Addition of Controlled-Release Combination of Phentermine and Topiramate to Lifestyle Intervention May Increase Weight Loss in Overweight or Obese Adults

DynaMed Weekly Update - Volume 6, Issue 16

Phentermine was used for the medical management of weight loss in combination with fenfluramine or dexfenfluramine until side effects related to cardiac valvular disease and pulmonary hypertension were linked to the fenfluramine/dexfenfluramine component. Since then, phentermine has been used for weight loss either as monotherapy or in combination with other medications. The CONQUER trial evaluated the addition of a controlled-release combination of phentermine and topiramate to a lifestyle and diet intervention for weight loss and metabolic risk reduction in 2,487 patients who were overweight to morbidly obese (body mass index 27-45 kg/m2). Patients were randomized to 1 of 2 doses of the study drug (high dose: phentermine 15 mg plus topiramate 92 mg; low dose: phentermine 7.5 mg plus topiramate 46 mg) vs. placebo once daily for 56 weeks. All patients had at least 2 weight-related comorbidities (hypertension, dyslipidemia, diabetes or prediabetes or abdominal obesity). Outcome data were available for 69% of the patients at 1 year. Mean weight loss was 10.2 kg for the high-dose combination, 8.1 kg for the low-dose combination and 1.4 kg for placebo (p < 0.0001) (level 2 [mid-level] evidence). Significantly more patients in each combination group had weight loss of at least 5% compared to placebo (70% for high dose, 62% for low-dose, 21% for placebo, p < 0.0001), with a number needed to treat (NNT) of 3 for each dose. The drug combination was associated with greater rates of dry mouth, paraesthesia, constipation, dizziness and dysgeusia (Lancet 2011 Apr 16;377(9774):1341). The weight loss seen with the low dose phentermine combination was comparable to that found in a recent trial of controlled release phentermine as monotherapy (Diabetes Obes Metab. 2010 Oct;12(10):876).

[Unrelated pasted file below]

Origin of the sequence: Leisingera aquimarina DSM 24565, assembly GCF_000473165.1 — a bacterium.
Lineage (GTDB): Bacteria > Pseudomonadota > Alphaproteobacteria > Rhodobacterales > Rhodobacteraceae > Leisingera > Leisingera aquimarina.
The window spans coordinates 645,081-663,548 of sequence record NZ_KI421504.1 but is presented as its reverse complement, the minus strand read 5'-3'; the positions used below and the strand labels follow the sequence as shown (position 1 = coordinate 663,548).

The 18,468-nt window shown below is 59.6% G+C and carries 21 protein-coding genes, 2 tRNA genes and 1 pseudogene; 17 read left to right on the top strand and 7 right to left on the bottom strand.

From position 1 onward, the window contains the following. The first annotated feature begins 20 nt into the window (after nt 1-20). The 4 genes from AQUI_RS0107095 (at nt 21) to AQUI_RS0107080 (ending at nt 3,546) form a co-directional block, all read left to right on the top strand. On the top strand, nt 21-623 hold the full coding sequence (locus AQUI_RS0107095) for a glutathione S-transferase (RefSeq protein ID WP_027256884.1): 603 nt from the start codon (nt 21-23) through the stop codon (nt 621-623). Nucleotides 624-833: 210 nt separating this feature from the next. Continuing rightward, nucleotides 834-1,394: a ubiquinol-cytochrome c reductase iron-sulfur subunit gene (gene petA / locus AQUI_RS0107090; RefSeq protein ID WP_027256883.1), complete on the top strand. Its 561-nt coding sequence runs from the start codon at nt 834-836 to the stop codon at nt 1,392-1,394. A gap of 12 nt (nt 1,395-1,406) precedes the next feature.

For more information, see the Weight loss medications for obesity in adults topic in DynaMed.


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